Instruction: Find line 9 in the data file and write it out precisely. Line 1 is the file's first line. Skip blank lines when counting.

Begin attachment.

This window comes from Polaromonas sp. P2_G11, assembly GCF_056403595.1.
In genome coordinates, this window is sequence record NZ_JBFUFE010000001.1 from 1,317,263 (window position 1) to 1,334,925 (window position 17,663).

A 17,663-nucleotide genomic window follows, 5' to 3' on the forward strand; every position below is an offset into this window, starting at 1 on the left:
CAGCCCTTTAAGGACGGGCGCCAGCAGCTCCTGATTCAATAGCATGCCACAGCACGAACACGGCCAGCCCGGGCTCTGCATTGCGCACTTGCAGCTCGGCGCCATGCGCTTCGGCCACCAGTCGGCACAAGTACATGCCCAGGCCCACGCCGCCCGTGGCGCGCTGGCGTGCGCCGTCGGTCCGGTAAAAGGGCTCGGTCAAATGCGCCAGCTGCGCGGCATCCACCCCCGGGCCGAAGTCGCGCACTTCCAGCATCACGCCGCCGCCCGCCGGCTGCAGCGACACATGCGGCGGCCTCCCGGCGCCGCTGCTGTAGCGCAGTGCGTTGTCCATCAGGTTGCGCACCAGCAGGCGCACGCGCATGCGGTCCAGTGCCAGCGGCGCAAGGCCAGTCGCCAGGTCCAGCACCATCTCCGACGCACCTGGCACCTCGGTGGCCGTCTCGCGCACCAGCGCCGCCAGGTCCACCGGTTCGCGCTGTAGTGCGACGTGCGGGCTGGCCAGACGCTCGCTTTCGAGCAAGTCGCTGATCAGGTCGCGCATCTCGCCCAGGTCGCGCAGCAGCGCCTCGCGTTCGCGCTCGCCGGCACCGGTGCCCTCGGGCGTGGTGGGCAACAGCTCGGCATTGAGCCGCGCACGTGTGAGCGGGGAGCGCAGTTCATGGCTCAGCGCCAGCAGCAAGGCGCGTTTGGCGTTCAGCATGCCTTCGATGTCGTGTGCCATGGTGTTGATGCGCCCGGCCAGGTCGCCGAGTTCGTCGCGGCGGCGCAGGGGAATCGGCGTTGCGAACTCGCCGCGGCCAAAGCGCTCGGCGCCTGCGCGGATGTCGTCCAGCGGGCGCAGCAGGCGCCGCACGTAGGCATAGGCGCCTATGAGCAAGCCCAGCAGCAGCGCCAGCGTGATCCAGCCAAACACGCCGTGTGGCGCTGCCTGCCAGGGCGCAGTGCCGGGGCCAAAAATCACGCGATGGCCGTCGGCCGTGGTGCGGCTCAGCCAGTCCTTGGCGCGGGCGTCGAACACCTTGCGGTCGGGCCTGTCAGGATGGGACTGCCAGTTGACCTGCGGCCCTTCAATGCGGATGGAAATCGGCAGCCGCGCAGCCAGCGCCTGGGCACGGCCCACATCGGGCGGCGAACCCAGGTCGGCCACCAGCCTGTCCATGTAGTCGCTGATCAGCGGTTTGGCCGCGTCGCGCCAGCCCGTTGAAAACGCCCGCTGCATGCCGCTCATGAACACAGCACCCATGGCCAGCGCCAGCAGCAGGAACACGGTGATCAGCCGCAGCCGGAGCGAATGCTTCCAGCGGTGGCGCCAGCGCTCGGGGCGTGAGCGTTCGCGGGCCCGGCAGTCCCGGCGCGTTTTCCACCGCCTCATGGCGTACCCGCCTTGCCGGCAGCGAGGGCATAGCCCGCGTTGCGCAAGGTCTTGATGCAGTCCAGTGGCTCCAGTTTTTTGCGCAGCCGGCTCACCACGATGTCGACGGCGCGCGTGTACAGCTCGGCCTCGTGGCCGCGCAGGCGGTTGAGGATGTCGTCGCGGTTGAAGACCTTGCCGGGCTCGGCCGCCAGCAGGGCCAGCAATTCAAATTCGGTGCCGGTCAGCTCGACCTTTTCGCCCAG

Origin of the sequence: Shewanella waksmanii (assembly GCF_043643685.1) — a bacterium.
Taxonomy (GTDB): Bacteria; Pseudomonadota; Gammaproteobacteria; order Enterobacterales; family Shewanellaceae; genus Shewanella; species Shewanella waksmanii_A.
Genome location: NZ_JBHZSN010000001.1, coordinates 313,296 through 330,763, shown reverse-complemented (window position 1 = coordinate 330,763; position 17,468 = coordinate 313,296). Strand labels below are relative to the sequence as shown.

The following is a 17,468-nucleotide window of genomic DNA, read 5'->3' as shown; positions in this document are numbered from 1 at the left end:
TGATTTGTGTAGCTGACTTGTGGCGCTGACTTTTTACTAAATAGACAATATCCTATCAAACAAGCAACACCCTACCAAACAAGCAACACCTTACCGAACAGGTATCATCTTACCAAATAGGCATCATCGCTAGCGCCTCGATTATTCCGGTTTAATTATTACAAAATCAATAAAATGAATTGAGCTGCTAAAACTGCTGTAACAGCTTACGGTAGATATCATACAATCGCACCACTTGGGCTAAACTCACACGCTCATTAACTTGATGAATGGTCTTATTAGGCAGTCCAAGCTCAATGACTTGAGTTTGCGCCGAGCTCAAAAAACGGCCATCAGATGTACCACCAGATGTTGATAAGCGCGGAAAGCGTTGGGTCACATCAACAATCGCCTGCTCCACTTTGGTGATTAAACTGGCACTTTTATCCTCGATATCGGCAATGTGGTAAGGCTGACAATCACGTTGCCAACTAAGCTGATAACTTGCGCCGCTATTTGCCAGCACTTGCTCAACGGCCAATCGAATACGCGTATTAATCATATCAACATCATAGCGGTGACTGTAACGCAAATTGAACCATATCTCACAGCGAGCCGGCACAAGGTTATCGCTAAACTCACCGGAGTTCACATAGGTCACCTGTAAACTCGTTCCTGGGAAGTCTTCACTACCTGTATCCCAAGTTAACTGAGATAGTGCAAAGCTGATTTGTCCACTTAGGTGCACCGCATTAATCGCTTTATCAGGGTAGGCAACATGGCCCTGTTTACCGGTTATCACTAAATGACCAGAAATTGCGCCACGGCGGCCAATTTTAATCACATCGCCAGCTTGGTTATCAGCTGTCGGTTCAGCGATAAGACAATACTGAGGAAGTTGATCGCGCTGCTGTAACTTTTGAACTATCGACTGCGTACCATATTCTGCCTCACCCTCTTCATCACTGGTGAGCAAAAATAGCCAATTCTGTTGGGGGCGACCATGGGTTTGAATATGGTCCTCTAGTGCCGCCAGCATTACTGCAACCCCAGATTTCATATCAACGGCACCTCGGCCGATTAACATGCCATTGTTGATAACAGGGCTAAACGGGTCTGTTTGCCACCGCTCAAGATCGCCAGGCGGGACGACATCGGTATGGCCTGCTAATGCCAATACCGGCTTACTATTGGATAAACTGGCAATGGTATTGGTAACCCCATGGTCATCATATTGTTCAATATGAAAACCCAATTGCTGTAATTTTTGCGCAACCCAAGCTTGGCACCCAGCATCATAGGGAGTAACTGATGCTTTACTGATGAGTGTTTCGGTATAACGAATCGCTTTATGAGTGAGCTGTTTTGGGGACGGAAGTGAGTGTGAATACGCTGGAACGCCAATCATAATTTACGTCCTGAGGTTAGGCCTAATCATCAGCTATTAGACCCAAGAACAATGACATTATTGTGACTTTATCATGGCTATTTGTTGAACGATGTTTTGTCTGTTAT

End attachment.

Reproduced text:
TGATTTGTGTAGCTGACTTGTGGCGCTGACTTTTTACTAAATAGACAATATCCTATCAAACAAGCAACACCCTACCAAACAAGCAACACCTTACCGAACAGGTATCATCTTACCAAATAGGCATCATCGCTAGCGCCTCGATTATTCCGGTTTAATTATTACAAAATCAATAAAATGAATTGAGCTGCTAAAACTGCTGTAACAGCTTACGGTAGATATCATACAATCGCACCACTTGGGCTAAACTCACACGCTCATTAACTTGATGAATGGTCTTATTAGGCAGTCCAAGCTCAATGACTTGAGTTTGCGCCGAGCTCAAAAAACGGCCATCAGATGTACCACCAGATGTTGATAAGCGCGGAAAGCGTTGGGTCACATCAACAATCGCCTGCTCCACTTTGGTGATTAAACTGGCACTTTTATCCTCGATATCGGCAATGTGGTAAGGCTGACAATCACGTTGCCAACTAAGCTGATAACTTGCGCCGCTATTTGCCAGCACTTGCTCAACGGCCAATCGAATACGCGTATTAATCATATCAACATCATAGCGGTGACTGTAACGCAAATTGAACCATATCTCACAGCGAGCCGGCACAAGGTTATCGCTAAACTCACCGGAGTTCACATAGGTCACCTGTAAACTCGTTCCTGGGAAGTCTTCACTACCTGTATCCCAAGTTAACTGAGATAGTGCAAAGCTGATTTGTCCACTTAGGTGCACCGCATTAATCGCTTTATCAGGGTAGGCAACATGGCCCTGTTTACCGGTTATCACTAAATGACCAGAAATTGCGCCACGGCGGCCAATTTTAATCACATCGCCAGCTTGGTTATCAGCTGTCGGTTCAGCGATAAGACAATACTGAGGAAGTTGATCGCGCTGCTGTAACTTTTGAACTATCGACTGCGTACCATATTCTGCCTCACCCTCTTCATCACTGGTGAGCAAAAATAGCCAATTCTGTTGGGGGCGACCATGGGTTTGAATATGGTCCTCTAGTGCCGCCAGCATTACTGCAACCCCAGATTTCATATCAACGGCACCTCGGCCGATTAACATGCCATTGTTGATAACAGGGCTAAACGGGTCTGTTTGCCACCGCTCAAGATCGCCAGGCGGGACGACATCGGTATGGCCTGCTAATGCCAATACCGGCTTACTATTGGATAAACTGGCAATGGTATTGGTAACCCCATGGTCATCATATTGTTCAATATGAAAACCCAATTGCTGTAATTTTTGCGCAACCCAAGCTTGGCACCCAGCATCATAGGGAGTAACTGATGCTTTACTGATGAGTGTTTCGGTATAACGAATCGCTTTATGAGTGAGCTGTTTTGGGGACGGAAGTGAGTGTGAATACGCTGGAACGCCAATCATAATTTACGTCCTGAGGTTAGGCCTAATCATCAGCTATTAGACCCAAGAACAATGACATTATTGTGACTTTATCATGGCTATTTGTTGAACGATGTTTTGTCTGTTAT